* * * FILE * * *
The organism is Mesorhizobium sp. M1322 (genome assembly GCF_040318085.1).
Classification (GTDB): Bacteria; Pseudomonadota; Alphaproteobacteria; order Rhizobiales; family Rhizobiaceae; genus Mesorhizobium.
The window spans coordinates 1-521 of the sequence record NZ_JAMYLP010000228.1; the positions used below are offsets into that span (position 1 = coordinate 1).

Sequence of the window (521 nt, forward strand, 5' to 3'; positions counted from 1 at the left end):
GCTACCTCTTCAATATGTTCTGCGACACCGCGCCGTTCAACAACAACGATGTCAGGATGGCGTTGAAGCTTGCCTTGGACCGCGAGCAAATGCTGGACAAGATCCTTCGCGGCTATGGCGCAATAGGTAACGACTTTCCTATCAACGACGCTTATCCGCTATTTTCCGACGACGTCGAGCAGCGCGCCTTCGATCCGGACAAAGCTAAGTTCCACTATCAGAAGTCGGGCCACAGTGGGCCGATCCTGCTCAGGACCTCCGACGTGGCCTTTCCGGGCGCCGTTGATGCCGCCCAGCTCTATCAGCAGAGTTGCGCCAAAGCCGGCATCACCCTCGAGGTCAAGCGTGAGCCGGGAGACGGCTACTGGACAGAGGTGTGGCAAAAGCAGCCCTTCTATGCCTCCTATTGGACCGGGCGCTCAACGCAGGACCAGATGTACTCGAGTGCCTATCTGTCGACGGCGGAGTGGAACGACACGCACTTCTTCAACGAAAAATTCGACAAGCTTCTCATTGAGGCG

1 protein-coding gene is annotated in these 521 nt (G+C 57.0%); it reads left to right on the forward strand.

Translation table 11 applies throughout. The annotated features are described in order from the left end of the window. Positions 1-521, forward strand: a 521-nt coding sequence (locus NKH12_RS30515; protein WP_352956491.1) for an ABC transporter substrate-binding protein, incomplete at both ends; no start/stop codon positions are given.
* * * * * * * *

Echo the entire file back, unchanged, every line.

The organism is Mesorhizobium sp. M1322 (genome assembly GCF_040318085.1).
Classification (GTDB): Bacteria; Pseudomonadota; Alphaproteobacteria; order Rhizobiales; family Rhizobiaceae; genus Mesorhizobium.
The window spans coordinates 1-521 of the sequence record NZ_JAMYLP010000228.1; the positions used below are offsets into that span (position 1 = coordinate 1).

Sequence of the window (521 nt, forward strand, 5' to 3'; positions counted from 1 at the left end):
GCTACCTCTTCAATATGTTCTGCGACACCGCGCCGTTCAACAACAACGATGTCAGGATGGCGTTGAAGCTTGCCTTGGACCGCGAGCAAATGCTGGACAAGATCCTTCGCGGCTATGGCGCAATAGGTAACGACTTTCCTATCAACGACGCTTATCCGCTATTTTCCGACGACGTCGAGCAGCGCGCCTTCGATCCGGACAAAGCTAAGTTCCACTATCAGAAGTCGGGCCACAGTGGGCCGATCCTGCTCAGGACCTCCGACGTGGCCTTTCCGGGCGCCGTTGATGCCGCCCAGCTCTATCAGCAGAGTTGCGCCAAAGCCGGCATCACCCTCGAGGTCAAGCGTGAGCCGGGAGACGGCTACTGGACAGAGGTGTGGCAAAAGCAGCCCTTCTATGCCTCCTATTGGACCGGGCGCTCAACGCAGGACCAGATGTACTCGAGTGCCTATCTGTCGACGGCGGAGTGGAACGACACGCACTTCTTCAACGAAAAATTCGACAAGCTTCTCATTGAGGCG

1 protein-coding gene is annotated in these 521 nt (G+C 57.0%); it reads left to right on the forward strand.

Translation table 11 applies throughout. The annotated features are described in order from the left end of the window. Positions 1-521, forward strand: a 521-nt coding sequence (locus NKH12_RS30515; protein WP_352956491.1) for an ABC transporter substrate-binding protein, incomplete at both ends; no start/stop codon positions are given.